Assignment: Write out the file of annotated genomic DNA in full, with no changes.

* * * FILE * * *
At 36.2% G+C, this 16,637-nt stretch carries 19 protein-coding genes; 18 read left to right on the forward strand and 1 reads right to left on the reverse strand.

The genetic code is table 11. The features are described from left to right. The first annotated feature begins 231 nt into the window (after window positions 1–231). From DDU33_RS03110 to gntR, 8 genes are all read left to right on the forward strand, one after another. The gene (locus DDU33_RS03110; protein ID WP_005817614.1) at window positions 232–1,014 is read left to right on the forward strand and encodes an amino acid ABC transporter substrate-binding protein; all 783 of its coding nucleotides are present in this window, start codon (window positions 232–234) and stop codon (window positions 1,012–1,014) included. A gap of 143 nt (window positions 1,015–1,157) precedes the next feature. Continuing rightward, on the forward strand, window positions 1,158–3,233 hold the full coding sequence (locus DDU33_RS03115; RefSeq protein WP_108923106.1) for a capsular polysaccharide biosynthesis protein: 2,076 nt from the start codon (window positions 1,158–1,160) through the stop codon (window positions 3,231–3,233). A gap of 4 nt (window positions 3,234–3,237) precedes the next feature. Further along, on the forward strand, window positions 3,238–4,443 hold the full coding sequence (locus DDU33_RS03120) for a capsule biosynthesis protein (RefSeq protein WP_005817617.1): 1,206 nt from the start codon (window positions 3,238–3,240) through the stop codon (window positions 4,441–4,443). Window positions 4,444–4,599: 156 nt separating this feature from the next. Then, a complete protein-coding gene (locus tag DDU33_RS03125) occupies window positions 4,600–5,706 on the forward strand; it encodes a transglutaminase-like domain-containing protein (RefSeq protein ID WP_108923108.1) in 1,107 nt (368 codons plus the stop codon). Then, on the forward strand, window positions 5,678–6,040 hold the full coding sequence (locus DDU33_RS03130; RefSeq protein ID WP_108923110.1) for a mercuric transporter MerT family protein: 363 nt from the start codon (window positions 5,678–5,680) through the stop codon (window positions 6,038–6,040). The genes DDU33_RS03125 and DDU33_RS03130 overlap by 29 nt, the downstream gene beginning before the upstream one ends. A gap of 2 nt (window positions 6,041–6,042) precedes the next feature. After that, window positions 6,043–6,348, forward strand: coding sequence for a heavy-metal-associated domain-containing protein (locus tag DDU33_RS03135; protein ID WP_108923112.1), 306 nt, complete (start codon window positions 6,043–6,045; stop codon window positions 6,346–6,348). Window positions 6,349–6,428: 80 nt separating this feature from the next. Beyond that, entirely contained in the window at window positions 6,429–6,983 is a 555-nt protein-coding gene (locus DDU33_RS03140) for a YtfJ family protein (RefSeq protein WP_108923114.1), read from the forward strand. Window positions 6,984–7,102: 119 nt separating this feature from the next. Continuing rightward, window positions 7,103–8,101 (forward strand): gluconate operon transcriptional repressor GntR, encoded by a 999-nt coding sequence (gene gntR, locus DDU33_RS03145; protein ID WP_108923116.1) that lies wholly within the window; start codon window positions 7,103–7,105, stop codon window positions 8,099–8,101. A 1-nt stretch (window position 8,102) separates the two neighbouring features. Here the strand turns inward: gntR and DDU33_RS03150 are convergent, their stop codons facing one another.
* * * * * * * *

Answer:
At 36.2% G+C, this 16,637-nt stretch carries 19 protein-coding genes; 18 read left to right on the forward strand and 1 reads right to left on the reverse strand.

The genetic code is table 11. The features are described from left to right. The first annotated feature begins 231 nt into the window (after window positions 1–231). From DDU33_RS03110 to gntR, 8 genes are all read left to right on the forward strand, one after another. The gene (locus DDU33_RS03110; protein ID WP_005817614.1) at window positions 232–1,014 is read left to right on the forward strand and encodes an amino acid ABC transporter substrate-binding protein; all 783 of its coding nucleotides are present in this window, start codon (window positions 232–234) and stop codon (window positions 1,012–1,014) included. A gap of 143 nt (window positions 1,015–1,157) precedes the next feature. Continuing rightward, on the forward strand, window positions 1,158–3,233 hold the full coding sequence (locus DDU33_RS03115; RefSeq protein WP_108923106.1) for a capsular polysaccharide biosynthesis protein: 2,076 nt from the start codon (window positions 1,158–1,160) through the stop codon (window positions 3,231–3,233). A gap of 4 nt (window positions 3,234–3,237) precedes the next feature. Further along, on the forward strand, window positions 3,238–4,443 hold the full coding sequence (locus DDU33_RS03120) for a capsule biosynthesis protein (RefSeq protein WP_005817617.1): 1,206 nt from the start codon (window positions 3,238–3,240) through the stop codon (window positions 4,441–4,443). Window positions 4,444–4,599: 156 nt separating this feature from the next. Then, a complete protein-coding gene (locus tag DDU33_RS03125) occupies window positions 4,600–5,706 on the forward strand; it encodes a transglutaminase-like domain-containing protein (RefSeq protein ID WP_108923108.1) in 1,107 nt (368 codons plus the stop codon). Then, on the forward strand, window positions 5,678–6,040 hold the full coding sequence (locus DDU33_RS03130; RefSeq protein ID WP_108923110.1) for a mercuric transporter MerT family protein: 363 nt from the start codon (window positions 5,678–5,680) through the stop codon (window positions 6,038–6,040). The genes DDU33_RS03125 and DDU33_RS03130 overlap by 29 nt, the downstream gene beginning before the upstream one ends. A gap of 2 nt (window positions 6,041–6,042) precedes the next feature. After that, window positions 6,043–6,348, forward strand: coding sequence for a heavy-metal-associated domain-containing protein (locus tag DDU33_RS03135; protein ID WP_108923112.1), 306 nt, complete (start codon window positions 6,043–6,045; stop codon window positions 6,346–6,348). Window positions 6,349–6,428: 80 nt separating this feature from the next. Beyond that, entirely contained in the window at window positions 6,429–6,983 is a 555-nt protein-coding gene (locus DDU33_RS03140) for a YtfJ family protein (RefSeq protein WP_108923114.1), read from the forward strand. Window positions 6,984–7,102: 119 nt separating this feature from the next. Continuing rightward, window positions 7,103–8,101 (forward strand): gluconate operon transcriptional repressor GntR, encoded by a 999-nt coding sequence (gene gntR, locus DDU33_RS03145; protein ID WP_108923116.1) that lies wholly within the window; start codon window positions 7,103–7,105, stop codon window positions 8,099–8,101. A 1-nt stretch (window position 8,102) separates the two neighbouring features. Here the strand turns inward: gntR and DDU33_RS03150 are convergent, their stop codons facing one another.